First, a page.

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Vulnerability in Leadership

Vulnerability in Leadership

Why do we treat vulnerability like it's a negative thing? Saying "I don't know" and "I need help" seems like the purview of our young kids, not grown-up women in leadership. But let's be honest: sometimes even when you feel at risk of being emotionally exposed, you can find the courage to be yourself. So, maybe vulnerability isn't such a bad thing?

When we're rattling off the qualities that make a good leader, "vulnerable" doesn't immediately come to mind. In fact, it pretty much never comes to mind. But there's a lot to be said about someone in a position of power who isn't afraid to admit what they don't know.

Across the creative industry, there's often a common "fake it 'til you make it" mentality. Sometimes this can be a good thing—faking it can encourage us to start before we're ready, learn new things, and get out of our comfort zones. But after we've established our place as a leader, we need to make it clear to our coworkers and our clients that we are human and, as such, we don't always have it all together.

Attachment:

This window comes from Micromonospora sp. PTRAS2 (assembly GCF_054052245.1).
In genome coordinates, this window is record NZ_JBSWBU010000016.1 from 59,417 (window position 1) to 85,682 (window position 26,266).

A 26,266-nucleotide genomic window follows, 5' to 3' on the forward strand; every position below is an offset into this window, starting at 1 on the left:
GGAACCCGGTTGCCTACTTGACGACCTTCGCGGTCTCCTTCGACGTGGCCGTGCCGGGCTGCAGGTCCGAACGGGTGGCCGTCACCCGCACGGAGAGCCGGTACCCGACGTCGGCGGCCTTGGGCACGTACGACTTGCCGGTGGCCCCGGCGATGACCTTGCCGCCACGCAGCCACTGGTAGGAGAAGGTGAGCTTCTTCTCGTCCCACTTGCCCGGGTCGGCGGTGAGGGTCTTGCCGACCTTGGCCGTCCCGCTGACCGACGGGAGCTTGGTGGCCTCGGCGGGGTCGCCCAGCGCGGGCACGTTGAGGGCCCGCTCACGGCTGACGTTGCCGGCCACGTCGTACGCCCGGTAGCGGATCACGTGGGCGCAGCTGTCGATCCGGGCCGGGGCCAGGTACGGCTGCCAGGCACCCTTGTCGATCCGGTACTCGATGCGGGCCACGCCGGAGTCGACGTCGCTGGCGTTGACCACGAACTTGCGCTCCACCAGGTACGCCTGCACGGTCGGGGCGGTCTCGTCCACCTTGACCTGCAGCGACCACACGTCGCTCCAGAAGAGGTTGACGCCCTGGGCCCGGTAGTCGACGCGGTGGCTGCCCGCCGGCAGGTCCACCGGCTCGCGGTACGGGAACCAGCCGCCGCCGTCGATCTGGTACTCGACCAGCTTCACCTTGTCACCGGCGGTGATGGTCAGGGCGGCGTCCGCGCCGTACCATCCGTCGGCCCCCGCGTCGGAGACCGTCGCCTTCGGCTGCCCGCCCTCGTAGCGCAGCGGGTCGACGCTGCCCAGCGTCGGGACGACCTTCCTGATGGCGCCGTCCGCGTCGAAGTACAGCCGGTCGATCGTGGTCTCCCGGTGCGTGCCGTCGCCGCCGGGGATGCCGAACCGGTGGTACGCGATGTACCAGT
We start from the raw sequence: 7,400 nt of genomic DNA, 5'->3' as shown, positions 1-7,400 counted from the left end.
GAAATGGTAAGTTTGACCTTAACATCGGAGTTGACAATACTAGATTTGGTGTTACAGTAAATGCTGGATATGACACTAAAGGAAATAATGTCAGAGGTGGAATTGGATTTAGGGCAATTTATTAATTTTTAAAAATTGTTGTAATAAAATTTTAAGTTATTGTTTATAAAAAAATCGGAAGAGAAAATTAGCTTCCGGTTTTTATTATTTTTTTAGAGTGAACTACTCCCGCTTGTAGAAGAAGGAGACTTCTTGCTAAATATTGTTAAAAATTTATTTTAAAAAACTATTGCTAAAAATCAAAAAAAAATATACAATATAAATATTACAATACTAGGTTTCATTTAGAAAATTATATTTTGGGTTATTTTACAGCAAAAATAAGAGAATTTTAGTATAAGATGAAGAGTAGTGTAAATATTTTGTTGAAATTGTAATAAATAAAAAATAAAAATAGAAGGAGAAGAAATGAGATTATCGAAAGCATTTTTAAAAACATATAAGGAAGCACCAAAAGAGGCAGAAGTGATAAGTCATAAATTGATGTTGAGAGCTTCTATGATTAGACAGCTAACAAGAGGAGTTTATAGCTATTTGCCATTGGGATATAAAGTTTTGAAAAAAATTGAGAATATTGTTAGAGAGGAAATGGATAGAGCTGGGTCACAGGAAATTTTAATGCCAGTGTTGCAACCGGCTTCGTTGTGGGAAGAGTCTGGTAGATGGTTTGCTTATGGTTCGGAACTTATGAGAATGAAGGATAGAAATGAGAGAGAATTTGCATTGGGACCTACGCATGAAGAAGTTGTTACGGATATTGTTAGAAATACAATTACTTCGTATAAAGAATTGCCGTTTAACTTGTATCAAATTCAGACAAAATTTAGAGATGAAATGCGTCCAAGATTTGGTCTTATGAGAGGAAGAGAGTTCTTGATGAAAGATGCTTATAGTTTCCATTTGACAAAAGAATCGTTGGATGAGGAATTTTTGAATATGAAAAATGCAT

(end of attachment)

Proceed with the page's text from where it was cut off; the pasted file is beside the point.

Positive leaders aren't afraid to be vulnerable. It's what opens the door to empathy, understanding and opportunity for those on our teams (a la Brené Brown). When we admit that we don't have the bandwidth or knowledge to take on a task, chances are our team members will see this as a chance to step up and expand their experience.

In this episode, we discuss how we've used our own vulnerability as a way to connect with others, bring our teams together, and take a huge weight off our shoulders.